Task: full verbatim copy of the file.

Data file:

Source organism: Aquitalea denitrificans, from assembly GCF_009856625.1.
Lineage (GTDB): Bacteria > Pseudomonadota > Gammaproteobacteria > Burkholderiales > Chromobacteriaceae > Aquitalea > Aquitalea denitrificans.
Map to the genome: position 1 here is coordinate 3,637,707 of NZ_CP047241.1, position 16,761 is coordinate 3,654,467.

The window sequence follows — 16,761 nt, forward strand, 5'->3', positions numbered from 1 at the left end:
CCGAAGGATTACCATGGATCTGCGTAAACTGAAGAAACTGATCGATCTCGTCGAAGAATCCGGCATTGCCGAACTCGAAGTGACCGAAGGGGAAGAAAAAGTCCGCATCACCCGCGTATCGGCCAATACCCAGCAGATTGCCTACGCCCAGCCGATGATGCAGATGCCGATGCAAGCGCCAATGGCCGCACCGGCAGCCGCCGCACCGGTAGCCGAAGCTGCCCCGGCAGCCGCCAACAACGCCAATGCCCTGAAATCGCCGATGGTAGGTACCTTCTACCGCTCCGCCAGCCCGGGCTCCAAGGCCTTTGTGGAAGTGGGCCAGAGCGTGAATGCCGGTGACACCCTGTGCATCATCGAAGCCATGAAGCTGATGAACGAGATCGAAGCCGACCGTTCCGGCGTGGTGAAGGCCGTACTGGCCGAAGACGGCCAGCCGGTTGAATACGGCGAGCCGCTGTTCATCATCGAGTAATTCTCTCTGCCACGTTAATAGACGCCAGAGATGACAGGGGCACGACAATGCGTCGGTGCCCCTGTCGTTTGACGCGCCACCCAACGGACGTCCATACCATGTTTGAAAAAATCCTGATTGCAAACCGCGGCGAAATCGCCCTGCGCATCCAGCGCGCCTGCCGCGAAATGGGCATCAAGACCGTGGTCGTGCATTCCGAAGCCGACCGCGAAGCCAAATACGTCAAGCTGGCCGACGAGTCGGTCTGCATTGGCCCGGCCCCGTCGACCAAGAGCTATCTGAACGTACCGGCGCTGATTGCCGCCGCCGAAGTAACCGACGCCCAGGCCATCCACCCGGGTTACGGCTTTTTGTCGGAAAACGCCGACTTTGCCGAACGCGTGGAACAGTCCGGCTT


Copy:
Source organism: Aquitalea denitrificans, from assembly GCF_009856625.1.
Lineage (GTDB): Bacteria > Pseudomonadota > Gammaproteobacteria > Burkholderiales > Chromobacteriaceae > Aquitalea > Aquitalea denitrificans.
Map to the genome: position 1 here is coordinate 3,637,707 of NZ_CP047241.1, position 16,761 is coordinate 3,654,467.

The window sequence follows — 16,761 nt, forward strand, 5'->3', positions numbered from 1 at the left end:
CCGAAGGATTACCATGGATCTGCGTAAACTGAAGAAACTGATCGATCTCGTCGAAGAATCCGGCATTGCCGAACTCGAAGTGACCGAAGGGGAAGAAAAAGTCCGCATCACCCGCGTATCGGCCAATACCCAGCAGATTGCCTACGCCCAGCCGATGATGCAGATGCCGATGCAAGCGCCAATGGCCGCACCGGCAGCCGCCGCACCGGTAGCCGAAGCTGCCCCGGCAGCCGCCAACAACGCCAATGCCCTGAAATCGCCGATGGTAGGTACCTTCTACCGCTCCGCCAGCCCGGGCTCCAAGGCCTTTGTGGAAGTGGGCCAGAGCGTGAATGCCGGTGACACCCTGTGCATCATCGAAGCCATGAAGCTGATGAACGAGATCGAAGCCGACCGTTCCGGCGTGGTGAAGGCCGTACTGGCCGAAGACGGCCAGCCGGTTGAATACGGCGAGCCGCTGTTCATCATCGAGTAATTCTCTCTGCCACGTTAATAGACGCCAGAGATGACAGGGGCACGACAATGCGTCGGTGCCCCTGTCGTTTGACGCGCCACCCAACGGACGTCCATACCATGTTTGAAAAAATCCTGATTGCAAACCGCGGCGAAATCGCCCTGCGCATCCAGCGCGCCTGCCGCGAAATGGGCATCAAGACCGTGGTCGTGCATTCCGAAGCCGACCGCGAAGCCAAATACGTCAAGCTGGCCGACGAGTCGGTCTGCATTGGCCCGGCCCCGTCGACCAAGAGCTATCTGAACGTACCGGCGCTGATTGCCGCCGCCGAAGTAACCGACGCCCAGGCCATCCACCCGGGTTACGGCTTTTTGTCGGAAAACGCCGACTTTGCCGAACGCGTGGAACAGTCCGGCTT